Bad States of Mind: Illnesses or Not?

Semantic Snow Job
If you examine these criteria a bit closer, however, you enter into murky waters. “Low energy” and “low motivation”? How low? What’s the threshold where feeling tired becomes a disease? Who and what determines this? Similarly, “high energy” and “reduced need for sleep”? How high can you go before you have the disease? “Loss of touch with reality” is a bit more of a complex notion that I will hack into after I tell you a case example.

The idea of bipolar disorder is that some people have too much fluctuation in these moods. But again, how much is “too much” and how do we know when someone has arrived at this level? Even if there was a way to measure mood fluctuations how would we know what level constitutes a disease?

Bad States of Mind: Illnesses or Not?

Shameful Shell Game
If these vague criteria are arrived at by consensus within a group of psychologists instead of by scientific research wouldn’t that mean the diagnostic elements could be manipulated to alter the frequency of this diagnosis? Couldn’t these folks arbitrarily decide who’s sick simply by changing the rules? The answer is yes.

In the 1990’s the authors of the DSM decided to lower the threshold for the manic side of the bipolar equation. They said you don’t need to go crazy ecstatic high, just get into a nice state of mind where you feel really good. Guess what happened: Diagnoses sky-rocketed. Everyone and his sister suddenly had bipolar disorder because you no longer needed to flip out to get the diagnosis. All you needed to do was go back and forth between feeling depressed and being happy. People didn’t change, nor did the incidence of the condition—only the diagnostic criteria changed. In effect, the diagnostic manual created an epidemic.

Bad States of Mind: Illnesses or Not?

Big Pharma Fraud
Upon studying the time-frame of this change, I was shocked to find that it occurred at the exact same time that anti-psychotic drugs were being rebranded as mood stabilizers. When I dug further into this I discovered a pattern; new diagnostic criteria and even brand new diseases often appear in the manual at exactly the same time new psychiatric drugs which treat those same diseases are brought to market. Coincidence? Me thinks not.

Flash forward to today, and everyone seems to have bipolar disorder. More people don’t have the condition, it’s just easier to get the diagnosis. Oh, I forgot to mention this: A hundred per cent of the manual’s authors have financial investments in the pharmaceutical industry.

Bad States of Mind: Illnesses or Not?

Clara’s Process *
Years ago in Switzerland I had a client who had been diagnosed with bipolar disorder. When I first met Clara, a 22 year-old university student, she told me she’d received her bipolar diagnosis and medication from her psychiatrist but hated the side-effects of the drugs. Find out how she transformed her life in my next blog post, How Clara Healed Her Severe Mood Swings.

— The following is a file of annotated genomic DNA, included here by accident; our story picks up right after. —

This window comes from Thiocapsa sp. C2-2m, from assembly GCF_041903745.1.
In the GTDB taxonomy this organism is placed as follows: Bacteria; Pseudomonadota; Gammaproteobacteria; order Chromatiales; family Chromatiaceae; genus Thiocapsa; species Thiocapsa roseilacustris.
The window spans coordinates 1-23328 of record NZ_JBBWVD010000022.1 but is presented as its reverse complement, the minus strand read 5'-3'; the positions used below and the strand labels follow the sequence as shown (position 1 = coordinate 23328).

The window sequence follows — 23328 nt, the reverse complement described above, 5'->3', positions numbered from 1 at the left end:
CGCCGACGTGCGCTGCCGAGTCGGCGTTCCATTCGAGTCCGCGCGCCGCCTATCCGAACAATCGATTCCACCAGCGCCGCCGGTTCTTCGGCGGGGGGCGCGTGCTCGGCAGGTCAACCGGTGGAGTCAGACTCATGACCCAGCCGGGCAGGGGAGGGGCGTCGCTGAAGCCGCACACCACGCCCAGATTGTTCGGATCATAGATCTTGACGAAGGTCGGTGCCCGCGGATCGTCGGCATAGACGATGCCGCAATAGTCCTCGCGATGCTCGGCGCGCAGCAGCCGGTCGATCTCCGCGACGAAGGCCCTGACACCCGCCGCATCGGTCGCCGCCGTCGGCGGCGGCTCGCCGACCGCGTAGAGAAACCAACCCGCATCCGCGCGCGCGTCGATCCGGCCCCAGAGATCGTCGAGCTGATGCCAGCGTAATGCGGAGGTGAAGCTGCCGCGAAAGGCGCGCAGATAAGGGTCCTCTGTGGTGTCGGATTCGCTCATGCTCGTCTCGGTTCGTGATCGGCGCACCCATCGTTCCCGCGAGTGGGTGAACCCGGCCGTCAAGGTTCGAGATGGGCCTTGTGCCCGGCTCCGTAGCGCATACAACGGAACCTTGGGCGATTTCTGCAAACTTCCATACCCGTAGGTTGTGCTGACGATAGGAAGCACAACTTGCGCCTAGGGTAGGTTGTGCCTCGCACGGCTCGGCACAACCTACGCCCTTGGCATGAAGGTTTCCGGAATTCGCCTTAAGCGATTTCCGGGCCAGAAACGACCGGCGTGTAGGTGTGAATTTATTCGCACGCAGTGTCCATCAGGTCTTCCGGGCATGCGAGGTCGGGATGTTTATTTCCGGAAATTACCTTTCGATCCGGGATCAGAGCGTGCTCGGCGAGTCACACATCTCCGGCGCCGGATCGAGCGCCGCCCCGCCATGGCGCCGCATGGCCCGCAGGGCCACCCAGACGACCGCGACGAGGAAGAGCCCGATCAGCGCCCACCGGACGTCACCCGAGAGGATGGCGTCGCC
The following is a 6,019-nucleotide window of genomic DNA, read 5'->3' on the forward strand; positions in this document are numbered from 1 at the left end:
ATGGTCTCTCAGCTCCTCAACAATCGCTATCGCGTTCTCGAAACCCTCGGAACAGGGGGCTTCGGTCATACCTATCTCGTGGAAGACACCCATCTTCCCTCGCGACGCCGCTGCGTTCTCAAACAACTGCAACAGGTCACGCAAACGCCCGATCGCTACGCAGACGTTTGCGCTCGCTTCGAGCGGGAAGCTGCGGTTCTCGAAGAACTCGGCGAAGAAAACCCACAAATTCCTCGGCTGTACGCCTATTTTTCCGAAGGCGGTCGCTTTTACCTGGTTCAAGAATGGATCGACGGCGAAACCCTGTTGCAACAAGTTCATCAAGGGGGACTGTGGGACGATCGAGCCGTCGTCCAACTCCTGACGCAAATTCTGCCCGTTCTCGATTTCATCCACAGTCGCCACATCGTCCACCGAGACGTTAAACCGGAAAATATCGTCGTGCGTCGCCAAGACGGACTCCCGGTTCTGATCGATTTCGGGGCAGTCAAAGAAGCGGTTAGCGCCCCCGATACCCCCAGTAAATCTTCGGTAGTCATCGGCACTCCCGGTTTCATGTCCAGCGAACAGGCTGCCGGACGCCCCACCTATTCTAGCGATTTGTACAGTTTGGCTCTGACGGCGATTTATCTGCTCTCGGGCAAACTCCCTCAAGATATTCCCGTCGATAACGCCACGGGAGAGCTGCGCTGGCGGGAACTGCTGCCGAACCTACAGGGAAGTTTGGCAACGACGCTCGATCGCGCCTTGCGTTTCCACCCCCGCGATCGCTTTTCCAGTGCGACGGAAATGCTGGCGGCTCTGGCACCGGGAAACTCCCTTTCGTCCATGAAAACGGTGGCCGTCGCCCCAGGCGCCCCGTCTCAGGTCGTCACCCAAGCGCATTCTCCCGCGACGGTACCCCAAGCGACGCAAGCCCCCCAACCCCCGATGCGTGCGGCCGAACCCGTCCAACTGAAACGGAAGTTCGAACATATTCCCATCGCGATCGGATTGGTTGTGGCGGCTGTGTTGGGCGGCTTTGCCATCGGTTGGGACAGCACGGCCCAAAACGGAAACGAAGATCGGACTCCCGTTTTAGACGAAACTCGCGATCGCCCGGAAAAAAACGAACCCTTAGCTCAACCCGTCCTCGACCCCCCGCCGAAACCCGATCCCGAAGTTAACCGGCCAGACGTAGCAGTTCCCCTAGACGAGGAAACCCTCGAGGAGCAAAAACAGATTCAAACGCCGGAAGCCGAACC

*Client names have been changed.

Dr. Zwig

©2021 Dr. Adam Zwig

Meet Dr. Adam Zwig—psychologist-musician, educator, and author. He holds a PhD in clinical psychology, has had 9 Top Ten hit singles on the U.S Adult Contemporary charts, and is an internationally renowned workshop leader and lecturer. He has been featured on Billboard, SiriusXM Radio, CBS Radio, and many other stations, and in People Magazine, Pollstar, and many other publications. Dr. Zwig has released 7 albums, has songs on NBC, Fox, and Fuel TV, and has garnered over 130 million views on YouTube. His forthcoming book, Music in the Mayhem: Tales of Total Transformation from a Rock n Roll Psychologist, shows how life problems are not pathological but rather personal growth processes trying to happen. His podcast, The Dr. Zwig Show, posts new episodes every Wednesday.

DISCLAIMER: The content contained herein is for inspirational, educational, and entertainment purposes only. Nowhere in this Blog does Dr. Zwig diagnose or treat a viewer with any kind of psychological, mental, emotional or physical disorder as might be diagnosed and treated by a personal psychologist or other professional advisor. The content is not intended to be a substitute for working with a therapist but is for the purpose of educating the viewer about new approaches to working on personal problems. Viewers should use this Blog at their own risk, with the understanding that Dr. Zwig is not liable for its impact or effect on its users. Viewing this Blog does not form a practitioner/client relationship between the viewer and Dr. Zwig. Dr. Zwig is not responsible for any action taken by a viewer based upon any information in this Blog. Never disregard professional medical advice or stop taking psychiatric medication based on something you have read on this Blog without a doctor’s supervision and ongoing therapeutic support. Dr. Zwig is an educator, author, and life coach in the U.S., and a psychotherapist in Switzerland. He holds a PhD in clinical psychology. He is also a rock n roll musician.